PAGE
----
Interview with Diána Vonnák about the European Jewish Cemeteries Initiative

The ESJF European Jewish Cemeteries Initiative is a German-based non-profit organization with the core objective of protecting and preserving Jewish cemetery sites across the European continent. With the financial support of the European Commission, the ESJF started in December 2018 a full mapping process of 1,500 Jewish burial sites across five European countries. Diána Vonnák, Head Officer of Communication and Media (and a trained social anthropologist) at ESJF European Jewish Cemeteries, answered some questions for Against Antisemitism blog about this unique project.

Until its completion in June 2020, the project will carry out extensive research and survey work in five European countries: Greece, Lithuania, Moldova, Slovakia, and Ukraine. Why did you choose those five countries?

We wanted to have a range of countries that are all important for the history of Judaism in Europe, and that encompass the diversity of European Jewish heritage. It has been a great experience to work in Sephardic and Ashkenazi cemeteries and research the differences. Another important angle is the institutional and legal diversity of these countries: the challenges have been really different: Lithuania had a comprehensive list of cemeteries, but these weren’t surveyed with the accuracy of our drone surveys, while for instance Ukraine and Moldova had no comprehensive data. In these cases it is crucial to verify the existence of cemeteries, visit any site where there’s a chance to find one: we visited 132 places in Moldova and were able to survey 70 cemeteries, but there were places nobody documented before. This work is less spectacular but it is incredibly important if we want to have a proper overview of European Jewish cemeteries. In some places, like in Slovakia, the Jewish community owns these sites, but elsewhere, as in Greece, ownership varies from site to site. By the end of this survey we will have a solid grasp of the main challenges and a greater understanding of the situations in our project countries.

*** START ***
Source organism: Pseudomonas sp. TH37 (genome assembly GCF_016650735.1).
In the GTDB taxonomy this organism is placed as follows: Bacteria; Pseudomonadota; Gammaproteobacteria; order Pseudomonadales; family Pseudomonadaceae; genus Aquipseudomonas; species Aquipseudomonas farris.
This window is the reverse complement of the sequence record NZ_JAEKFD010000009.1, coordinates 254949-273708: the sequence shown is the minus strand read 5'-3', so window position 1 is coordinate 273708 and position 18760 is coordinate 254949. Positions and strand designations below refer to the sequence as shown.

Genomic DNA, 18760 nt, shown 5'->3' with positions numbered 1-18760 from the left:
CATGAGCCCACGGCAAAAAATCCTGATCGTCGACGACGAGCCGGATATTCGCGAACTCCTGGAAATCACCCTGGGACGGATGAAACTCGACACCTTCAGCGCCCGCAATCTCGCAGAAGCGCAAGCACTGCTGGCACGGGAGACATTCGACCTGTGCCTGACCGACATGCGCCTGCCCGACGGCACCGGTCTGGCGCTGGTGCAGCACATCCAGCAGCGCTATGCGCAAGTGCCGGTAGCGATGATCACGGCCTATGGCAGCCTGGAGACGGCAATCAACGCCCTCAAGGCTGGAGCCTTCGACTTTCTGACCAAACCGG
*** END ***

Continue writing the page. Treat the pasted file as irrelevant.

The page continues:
In order to map burial sites, your team is using unmanned aerial vehicles commonly known as drones. How do drones facilitate your work? 

Drone technology allows us to take high resolution aerial images which has individual GPS coordinates of every image (geotag). Later we are processing those images to create a point cloud from which we can make a preliminary terrain analysis such as topography of the site. This gives us very precise information about each and every site, which serves a dual purpose: it documents the condition of every cemetery, and it is the basis of any future protective measure like fencing. We are using point cloud to create a 3D model of sites that makes it easy, cost effective and fast to plan fencing. In short, UAV made our work more faster and accurate. 

Your team travelled in Greece between 26 March and 14 April 2019, visiting 48 places and mapping 45 sites altogether. What have been the challenges and particularities of mapping Jewish cemeteries in Greece?

The geography of Greece was a challenge for our survey team: places can be remote, you have to fly, take a ferry to reach smaller islands. This is something we did not experience in other places. Greece is really divided: most sites are either demolished, or when they survive, they tend to be fenced and cared for. We classify cemeteries according to the urgency of the need for fencing and we found only three sites that would require urgent action: Argostoli and the old and new cemetery in Didymotheicho. 

Drone image of Athens 3rd Jewish cemetery, an example of a well-preserved and maintained Jewish cemetery. Photo courtesy of ESJF.
Drone image of Athens 3rd Jewish cemetery, an example of a well-preserved and maintained Jewish cemetery. Photo courtesy of ESJF.
Drone image of the old Jewish Cemetery of Didymoteicho. Both the old and new cemeteries of Didymoteicho are partially fenced, but the fence is in such a dilapidated condition that they are in urgent need of re-fencing. Courtesy of ESJF.
Drone image of the Old Jewish Cemetery of Didymoteicho. Both the old and new cemeteries of Didymoteicho are partially fenced, but the fence is in such a dilapidated condition that they are in urgent need of re-fencing. Courtesy of ESJF.

The city of Ioannina once was the center of Romaniote Jewish life. It is not well known that the Zosimaia Lyceum and a school yard are standing today on the site of the old Jewish Cemetery. How did you survey a burial site that doesn’t exist anymore?